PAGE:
(4) DOL Takes Next Step to Rescind Amended “Persuader Rule”

The U.S. Department of Labor (DOL) is asking for public feedback on the proposal to rescind its so-called “Persuader Rule.” The revised rule would have required employers and consultants, including lawyers, to report activity taken in response to union organizing campaigns, such as “indirect” persuader activity. A federal judge in Texas issued a permanent injunction halting the Persuader Rule’s implementation last year. The DOL is seeking to rescind the amended rule in order to further analyze whether it will have a chilling effect on employers’ rights to seek representation by an attorney.

(5) Tip of the Week

David Prince, General Counsel and Chief Compliance Officer at Stephens Investment Management Group, shares some advice for in-house counsel on staying ahead of regulations:

“I think the thing with in-house counsel is always be looking ahead at what the proposed regulations are. Get to know your regulators. They’re the ones that are going to come and examine you. ..."

Watch the episode and subscribe for notifications: EmploymentLawThisWeek.com See less -


Other MultiMedia by Epstein Becker & Green

DISCLAIMER: Because of the generality of this update, the information provided herein may not be applicable in all situations and should not be acted upon without specific legal advice based on particular situations.

© Epstein Becker & Green | Attorney Advertising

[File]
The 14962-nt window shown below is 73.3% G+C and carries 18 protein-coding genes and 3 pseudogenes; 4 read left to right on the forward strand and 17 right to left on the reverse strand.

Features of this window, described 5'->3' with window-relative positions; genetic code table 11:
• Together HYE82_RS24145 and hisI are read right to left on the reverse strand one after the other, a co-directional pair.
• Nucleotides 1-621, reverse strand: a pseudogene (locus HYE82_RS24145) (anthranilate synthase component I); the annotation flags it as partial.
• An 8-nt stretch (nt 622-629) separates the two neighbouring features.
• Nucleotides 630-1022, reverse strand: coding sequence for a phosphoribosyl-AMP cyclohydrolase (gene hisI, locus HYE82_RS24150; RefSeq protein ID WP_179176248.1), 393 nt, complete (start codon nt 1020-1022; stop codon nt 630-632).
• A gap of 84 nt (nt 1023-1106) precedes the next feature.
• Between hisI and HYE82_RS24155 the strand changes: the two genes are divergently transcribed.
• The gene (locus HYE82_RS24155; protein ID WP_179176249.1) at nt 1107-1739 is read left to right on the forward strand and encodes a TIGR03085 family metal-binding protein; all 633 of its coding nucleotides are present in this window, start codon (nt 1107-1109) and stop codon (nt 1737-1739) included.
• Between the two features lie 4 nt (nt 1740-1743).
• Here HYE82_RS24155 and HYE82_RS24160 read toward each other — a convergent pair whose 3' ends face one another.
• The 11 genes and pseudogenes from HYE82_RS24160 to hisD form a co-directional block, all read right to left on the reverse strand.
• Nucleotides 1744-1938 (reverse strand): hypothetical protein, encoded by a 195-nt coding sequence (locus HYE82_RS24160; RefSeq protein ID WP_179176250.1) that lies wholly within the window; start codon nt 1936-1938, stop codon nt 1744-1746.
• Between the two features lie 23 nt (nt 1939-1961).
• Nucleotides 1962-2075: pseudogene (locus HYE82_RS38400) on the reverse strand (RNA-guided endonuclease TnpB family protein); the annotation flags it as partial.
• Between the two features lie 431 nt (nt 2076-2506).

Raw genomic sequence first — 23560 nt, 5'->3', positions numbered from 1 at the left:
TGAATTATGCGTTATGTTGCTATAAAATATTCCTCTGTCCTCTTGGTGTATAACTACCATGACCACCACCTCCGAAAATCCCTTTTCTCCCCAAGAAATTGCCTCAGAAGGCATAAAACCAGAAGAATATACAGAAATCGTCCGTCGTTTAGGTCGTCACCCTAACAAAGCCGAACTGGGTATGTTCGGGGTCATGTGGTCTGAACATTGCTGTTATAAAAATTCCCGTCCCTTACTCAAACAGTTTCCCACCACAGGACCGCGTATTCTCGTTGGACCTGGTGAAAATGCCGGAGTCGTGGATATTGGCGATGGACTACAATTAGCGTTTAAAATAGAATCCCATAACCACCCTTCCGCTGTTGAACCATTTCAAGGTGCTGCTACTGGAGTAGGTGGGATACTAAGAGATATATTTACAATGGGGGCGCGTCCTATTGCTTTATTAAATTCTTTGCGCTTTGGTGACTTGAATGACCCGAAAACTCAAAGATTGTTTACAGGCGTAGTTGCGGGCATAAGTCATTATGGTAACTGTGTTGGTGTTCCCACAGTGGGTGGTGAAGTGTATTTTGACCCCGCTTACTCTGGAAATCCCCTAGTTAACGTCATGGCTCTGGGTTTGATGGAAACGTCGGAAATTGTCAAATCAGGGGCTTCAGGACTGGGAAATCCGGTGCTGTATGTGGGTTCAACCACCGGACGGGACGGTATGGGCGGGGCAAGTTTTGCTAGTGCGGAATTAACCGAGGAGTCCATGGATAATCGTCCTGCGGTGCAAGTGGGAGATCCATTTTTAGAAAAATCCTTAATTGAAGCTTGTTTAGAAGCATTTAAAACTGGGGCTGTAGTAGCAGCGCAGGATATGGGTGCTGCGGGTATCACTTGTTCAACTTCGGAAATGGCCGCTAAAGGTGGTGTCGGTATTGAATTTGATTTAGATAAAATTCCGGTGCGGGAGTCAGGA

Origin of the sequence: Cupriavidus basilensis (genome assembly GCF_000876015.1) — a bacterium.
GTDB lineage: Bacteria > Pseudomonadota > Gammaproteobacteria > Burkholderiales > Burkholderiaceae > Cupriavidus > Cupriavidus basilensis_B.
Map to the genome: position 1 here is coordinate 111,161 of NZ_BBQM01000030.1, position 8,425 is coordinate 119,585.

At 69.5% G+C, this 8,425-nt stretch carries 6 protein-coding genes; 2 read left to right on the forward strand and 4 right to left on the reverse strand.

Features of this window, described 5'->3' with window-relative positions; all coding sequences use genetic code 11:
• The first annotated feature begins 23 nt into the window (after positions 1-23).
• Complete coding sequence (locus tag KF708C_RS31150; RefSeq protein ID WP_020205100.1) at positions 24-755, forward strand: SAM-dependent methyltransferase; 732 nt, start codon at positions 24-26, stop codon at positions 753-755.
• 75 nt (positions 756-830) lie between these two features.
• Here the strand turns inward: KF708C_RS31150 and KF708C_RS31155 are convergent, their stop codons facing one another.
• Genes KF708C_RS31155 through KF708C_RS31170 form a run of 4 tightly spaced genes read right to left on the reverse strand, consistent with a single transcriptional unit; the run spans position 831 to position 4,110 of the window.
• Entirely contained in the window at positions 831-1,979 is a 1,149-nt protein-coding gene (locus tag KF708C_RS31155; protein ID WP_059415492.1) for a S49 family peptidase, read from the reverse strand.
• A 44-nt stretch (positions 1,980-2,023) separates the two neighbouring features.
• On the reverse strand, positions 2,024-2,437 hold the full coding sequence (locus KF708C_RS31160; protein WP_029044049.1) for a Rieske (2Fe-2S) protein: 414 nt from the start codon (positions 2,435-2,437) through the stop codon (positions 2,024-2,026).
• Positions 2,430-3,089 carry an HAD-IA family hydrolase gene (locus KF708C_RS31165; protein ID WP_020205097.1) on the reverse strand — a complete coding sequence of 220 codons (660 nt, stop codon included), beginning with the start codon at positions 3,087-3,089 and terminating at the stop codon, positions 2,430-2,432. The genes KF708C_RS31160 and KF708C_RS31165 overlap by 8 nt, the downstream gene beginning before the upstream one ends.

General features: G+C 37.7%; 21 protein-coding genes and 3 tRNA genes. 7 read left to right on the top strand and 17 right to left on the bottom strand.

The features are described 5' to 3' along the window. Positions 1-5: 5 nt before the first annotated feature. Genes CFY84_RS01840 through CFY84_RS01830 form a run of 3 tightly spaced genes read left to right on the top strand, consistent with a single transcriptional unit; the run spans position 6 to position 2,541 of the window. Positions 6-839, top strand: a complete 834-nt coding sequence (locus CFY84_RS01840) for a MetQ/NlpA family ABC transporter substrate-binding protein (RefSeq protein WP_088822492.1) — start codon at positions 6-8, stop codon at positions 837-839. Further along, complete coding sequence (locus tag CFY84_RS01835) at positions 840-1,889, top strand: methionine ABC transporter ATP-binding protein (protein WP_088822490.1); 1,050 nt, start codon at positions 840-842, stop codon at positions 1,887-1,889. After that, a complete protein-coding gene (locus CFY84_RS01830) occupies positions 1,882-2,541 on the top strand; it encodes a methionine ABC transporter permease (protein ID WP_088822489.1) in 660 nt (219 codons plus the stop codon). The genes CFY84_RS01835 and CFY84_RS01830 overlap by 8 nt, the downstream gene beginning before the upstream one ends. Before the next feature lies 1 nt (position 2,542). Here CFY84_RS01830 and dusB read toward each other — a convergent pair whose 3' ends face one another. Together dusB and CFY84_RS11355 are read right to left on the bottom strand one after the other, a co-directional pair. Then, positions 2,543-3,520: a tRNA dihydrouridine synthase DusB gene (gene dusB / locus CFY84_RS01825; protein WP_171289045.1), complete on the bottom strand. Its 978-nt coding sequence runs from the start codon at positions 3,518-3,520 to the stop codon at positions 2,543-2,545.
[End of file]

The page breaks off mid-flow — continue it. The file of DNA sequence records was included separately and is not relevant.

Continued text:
Written by:

Epstein Becker & Green

Epstein Becker & Green on:

Readers' Choice 2017
Reporters on Deadline

"My best business intelligence, in one easy email…"

Your first step to building a free, personalized, morning email brief covering pertinent authors and topics on JD Supra:
Sign up using*

Already signed up? Log in here

*By using the service, you signify your acceptance of JD Supra's Privacy Policy.
Custom Email Digest
Privacy Policy (Updated: October 8, 2015):

JD Supra provides users with access to its legal industry publishing services (the "Service") through its website (the "Website") as well as through other sources. Our policies with regard to data collection and use of personal information of users of the Service, regardless of the manner in which users access the Service, and visitors to the Website are set forth in this statement ("Policy"). By using the Service, you signify your acceptance of this Policy.

Information Collection and Use by JD Supra

JD Supra collects users' names, companies, titles, e-mail address and industry. JD Supra also tracks the pages that users visit, logs IP addresses and aggregates non-personally identifiable user data and browser type. This data is gathered using cookies and other technologies.

The information and data collected is used to authenticate users and to send notifications relating to the Service, including email alerts to which users have subscribed; to manage the Service and Website, to improve the Service and to customize the user's experience. This information is also provided to the authors of the content to give them insight into their readership and help them to improve their content, so that it is most useful for our users.

JD Supra does not sell, rent or otherwise provide your details to third parties, other than to the authors of the content on JD Supra.

If you prefer not to enable cookies, you may change your browser settings to disable cookies; however, please note that rejecting cookies while visiting the Website may result in certain parts of the Website not operating correctly or as efficiently as if cookies were allowed.

Email Choice/Opt-out

Users who opt in to receive emails may choose to no longer receive e-mail updates and newsletters by selecting the "opt-out of future email" option in the email they receive from JD Supra or in their JD Supra account management screen.